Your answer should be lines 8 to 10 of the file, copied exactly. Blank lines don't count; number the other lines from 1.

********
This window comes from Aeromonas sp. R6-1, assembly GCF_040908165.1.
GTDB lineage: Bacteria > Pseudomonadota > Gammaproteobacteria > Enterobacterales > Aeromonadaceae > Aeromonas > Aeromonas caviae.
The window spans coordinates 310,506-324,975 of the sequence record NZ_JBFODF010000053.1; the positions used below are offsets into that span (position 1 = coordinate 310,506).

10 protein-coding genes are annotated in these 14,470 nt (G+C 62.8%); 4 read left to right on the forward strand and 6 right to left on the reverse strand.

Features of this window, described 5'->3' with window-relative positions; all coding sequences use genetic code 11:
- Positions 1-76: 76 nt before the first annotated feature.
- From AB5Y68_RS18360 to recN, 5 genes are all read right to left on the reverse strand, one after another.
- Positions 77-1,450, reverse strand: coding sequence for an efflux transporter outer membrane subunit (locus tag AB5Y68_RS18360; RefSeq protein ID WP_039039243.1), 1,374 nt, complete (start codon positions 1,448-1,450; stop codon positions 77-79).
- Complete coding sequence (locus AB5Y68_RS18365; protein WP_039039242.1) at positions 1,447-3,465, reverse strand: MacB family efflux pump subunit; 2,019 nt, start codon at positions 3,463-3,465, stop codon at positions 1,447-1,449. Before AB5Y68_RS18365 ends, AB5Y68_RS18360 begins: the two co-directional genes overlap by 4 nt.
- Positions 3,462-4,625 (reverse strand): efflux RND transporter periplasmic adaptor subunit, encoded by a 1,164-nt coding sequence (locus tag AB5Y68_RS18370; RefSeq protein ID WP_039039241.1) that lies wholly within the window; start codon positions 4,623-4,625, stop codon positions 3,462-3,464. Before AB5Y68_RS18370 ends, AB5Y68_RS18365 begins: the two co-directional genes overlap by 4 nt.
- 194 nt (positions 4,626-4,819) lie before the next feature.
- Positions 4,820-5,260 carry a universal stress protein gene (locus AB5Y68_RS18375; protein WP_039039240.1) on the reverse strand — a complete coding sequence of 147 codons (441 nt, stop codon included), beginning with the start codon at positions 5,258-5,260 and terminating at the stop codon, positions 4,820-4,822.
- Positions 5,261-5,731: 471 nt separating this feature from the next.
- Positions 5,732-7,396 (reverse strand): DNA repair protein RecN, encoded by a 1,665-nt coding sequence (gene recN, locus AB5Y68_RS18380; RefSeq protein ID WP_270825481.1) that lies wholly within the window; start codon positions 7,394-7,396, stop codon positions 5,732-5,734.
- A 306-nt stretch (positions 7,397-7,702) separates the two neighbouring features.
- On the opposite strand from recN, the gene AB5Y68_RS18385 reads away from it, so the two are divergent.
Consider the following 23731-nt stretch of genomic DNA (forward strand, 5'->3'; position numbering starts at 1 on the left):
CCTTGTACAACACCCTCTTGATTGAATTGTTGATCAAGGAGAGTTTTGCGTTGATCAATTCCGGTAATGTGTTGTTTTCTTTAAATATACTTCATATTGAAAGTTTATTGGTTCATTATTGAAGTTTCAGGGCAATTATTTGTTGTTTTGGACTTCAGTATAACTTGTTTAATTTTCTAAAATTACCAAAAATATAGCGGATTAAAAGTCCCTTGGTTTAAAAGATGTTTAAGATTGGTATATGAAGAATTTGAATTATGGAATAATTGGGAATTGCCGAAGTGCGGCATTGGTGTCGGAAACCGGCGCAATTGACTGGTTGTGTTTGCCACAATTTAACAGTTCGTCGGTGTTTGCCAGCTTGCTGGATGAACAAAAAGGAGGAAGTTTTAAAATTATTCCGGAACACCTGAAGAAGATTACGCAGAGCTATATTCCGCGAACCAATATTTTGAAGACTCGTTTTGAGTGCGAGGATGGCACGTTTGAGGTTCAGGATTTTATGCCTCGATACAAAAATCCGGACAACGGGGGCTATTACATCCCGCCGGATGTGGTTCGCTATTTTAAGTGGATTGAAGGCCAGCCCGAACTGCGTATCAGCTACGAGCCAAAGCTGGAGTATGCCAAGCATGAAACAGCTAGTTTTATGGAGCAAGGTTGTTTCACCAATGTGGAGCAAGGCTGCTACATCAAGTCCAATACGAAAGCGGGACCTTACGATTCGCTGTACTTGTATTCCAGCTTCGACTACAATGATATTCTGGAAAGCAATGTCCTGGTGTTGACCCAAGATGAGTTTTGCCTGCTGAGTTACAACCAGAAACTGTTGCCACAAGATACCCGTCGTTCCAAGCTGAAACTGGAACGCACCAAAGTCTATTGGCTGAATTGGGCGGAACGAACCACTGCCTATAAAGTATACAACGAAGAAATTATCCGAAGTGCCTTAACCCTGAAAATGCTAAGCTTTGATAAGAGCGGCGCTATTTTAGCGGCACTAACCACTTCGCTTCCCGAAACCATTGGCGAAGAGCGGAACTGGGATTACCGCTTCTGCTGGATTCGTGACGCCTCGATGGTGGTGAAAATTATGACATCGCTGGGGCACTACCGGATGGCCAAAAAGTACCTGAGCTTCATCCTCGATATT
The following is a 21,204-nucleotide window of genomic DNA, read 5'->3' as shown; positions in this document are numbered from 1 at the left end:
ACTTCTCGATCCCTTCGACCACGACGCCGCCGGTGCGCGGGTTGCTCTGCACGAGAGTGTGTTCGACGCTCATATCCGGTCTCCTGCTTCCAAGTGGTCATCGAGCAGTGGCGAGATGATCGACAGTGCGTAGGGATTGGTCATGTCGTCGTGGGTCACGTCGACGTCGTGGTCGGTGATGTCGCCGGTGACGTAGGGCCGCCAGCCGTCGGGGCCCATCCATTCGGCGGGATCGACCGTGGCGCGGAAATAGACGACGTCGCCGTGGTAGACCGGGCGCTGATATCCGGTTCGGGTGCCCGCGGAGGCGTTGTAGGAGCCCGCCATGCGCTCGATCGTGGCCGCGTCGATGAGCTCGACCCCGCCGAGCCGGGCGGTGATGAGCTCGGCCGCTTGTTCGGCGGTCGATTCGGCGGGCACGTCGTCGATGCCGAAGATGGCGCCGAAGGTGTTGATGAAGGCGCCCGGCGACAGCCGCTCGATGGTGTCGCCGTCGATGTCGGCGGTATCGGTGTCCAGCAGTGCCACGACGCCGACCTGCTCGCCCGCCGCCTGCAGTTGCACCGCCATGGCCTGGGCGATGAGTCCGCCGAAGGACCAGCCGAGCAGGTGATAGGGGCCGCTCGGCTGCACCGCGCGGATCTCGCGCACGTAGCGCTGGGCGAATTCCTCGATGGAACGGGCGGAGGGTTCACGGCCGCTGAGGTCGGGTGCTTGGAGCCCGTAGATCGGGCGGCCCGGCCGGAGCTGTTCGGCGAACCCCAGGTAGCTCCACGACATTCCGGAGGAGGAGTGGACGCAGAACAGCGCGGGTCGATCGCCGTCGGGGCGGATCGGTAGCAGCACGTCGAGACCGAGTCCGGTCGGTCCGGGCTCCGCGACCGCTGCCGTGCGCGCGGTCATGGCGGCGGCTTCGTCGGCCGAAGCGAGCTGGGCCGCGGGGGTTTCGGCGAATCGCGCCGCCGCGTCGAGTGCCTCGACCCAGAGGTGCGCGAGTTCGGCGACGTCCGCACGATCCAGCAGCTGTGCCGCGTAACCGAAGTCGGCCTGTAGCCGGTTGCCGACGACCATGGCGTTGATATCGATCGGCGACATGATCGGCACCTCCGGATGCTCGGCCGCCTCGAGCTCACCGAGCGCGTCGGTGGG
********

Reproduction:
- Positions 77-1,450, reverse strand: coding sequence for an efflux transporter outer membrane subunit (locus tag AB5Y68_RS18360; RefSeq protein ID WP_039039243.1), 1,374 nt, complete (start codon positions 1,448-1,450; stop codon positions 77-79).
- Complete coding sequence (locus AB5Y68_RS18365; protein WP_039039242.1) at positions 1,447-3,465, reverse strand: MacB family efflux pump subunit; 2,019 nt, start codon at positions 3,463-3,465, stop codon at positions 1,447-1,449. Before AB5Y68_RS18365 ends, AB5Y68_RS18360 begins: the two co-directional genes overlap by 4 nt.
- Positions 3,462-4,625 (reverse strand): efflux RND transporter periplasmic adaptor subunit, encoded by a 1,164-nt coding sequence (locus tag AB5Y68_RS18370; RefSeq protein ID WP_039039241.1) that lies wholly within the window; start codon positions 4,623-4,625, stop codon positions 3,462-3,464. Before AB5Y68_RS18370 ends, AB5Y68_RS18365 begins: the two co-directional genes overlap by 4 nt.